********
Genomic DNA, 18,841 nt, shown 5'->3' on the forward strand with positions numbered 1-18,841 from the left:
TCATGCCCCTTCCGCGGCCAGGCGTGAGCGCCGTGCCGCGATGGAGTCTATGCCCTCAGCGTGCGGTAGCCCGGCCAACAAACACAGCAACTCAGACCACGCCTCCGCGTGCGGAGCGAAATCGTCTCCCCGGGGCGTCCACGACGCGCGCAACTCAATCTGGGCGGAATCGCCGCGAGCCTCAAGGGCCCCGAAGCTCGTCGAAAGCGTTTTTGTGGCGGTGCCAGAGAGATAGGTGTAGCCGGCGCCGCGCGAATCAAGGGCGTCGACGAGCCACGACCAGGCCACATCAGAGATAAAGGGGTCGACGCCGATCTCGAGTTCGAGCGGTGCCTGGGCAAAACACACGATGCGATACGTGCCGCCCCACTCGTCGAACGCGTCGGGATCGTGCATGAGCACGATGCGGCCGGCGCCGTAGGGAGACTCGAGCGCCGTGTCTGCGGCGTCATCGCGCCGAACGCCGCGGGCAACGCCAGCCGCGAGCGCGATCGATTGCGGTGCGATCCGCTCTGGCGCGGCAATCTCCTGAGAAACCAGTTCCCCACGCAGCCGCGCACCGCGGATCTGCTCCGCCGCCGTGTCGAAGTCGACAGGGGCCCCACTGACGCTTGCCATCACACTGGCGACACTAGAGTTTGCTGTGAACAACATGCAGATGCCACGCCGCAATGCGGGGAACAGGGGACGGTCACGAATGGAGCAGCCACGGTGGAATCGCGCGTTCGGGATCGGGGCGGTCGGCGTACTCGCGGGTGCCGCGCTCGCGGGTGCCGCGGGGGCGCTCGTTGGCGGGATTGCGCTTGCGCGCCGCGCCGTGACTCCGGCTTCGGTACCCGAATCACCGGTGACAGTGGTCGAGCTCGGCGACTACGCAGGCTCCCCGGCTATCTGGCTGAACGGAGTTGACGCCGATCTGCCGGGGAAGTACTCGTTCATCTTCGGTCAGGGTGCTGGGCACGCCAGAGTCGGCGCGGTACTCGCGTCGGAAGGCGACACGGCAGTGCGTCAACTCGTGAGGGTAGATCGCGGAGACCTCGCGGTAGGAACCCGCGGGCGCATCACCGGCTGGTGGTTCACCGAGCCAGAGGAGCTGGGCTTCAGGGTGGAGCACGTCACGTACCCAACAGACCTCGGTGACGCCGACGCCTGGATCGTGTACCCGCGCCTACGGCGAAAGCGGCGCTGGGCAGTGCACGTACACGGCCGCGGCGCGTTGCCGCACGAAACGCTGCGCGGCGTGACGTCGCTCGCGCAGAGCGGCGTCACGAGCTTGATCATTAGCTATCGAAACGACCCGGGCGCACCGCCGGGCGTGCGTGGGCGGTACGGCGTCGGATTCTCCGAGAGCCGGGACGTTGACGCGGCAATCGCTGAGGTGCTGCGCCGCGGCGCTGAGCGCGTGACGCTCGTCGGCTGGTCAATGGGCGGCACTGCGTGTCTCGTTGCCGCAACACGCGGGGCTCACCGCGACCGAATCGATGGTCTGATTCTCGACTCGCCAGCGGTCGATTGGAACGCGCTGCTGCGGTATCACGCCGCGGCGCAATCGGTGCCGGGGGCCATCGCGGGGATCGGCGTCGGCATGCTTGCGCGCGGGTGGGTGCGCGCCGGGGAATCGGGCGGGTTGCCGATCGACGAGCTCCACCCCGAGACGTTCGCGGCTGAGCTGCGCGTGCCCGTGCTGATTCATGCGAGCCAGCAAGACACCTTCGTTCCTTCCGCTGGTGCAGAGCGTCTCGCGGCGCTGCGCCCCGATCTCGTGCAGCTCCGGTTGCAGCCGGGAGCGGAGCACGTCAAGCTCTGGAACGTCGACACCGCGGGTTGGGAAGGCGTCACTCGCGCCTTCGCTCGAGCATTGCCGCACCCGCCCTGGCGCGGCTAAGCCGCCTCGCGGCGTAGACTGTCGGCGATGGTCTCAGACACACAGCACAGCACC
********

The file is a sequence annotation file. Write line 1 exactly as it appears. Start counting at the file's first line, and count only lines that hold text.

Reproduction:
Genomic DNA, 18,841 nt, shown 5'->3' on the forward strand with positions numbered 1-18,841 from the left: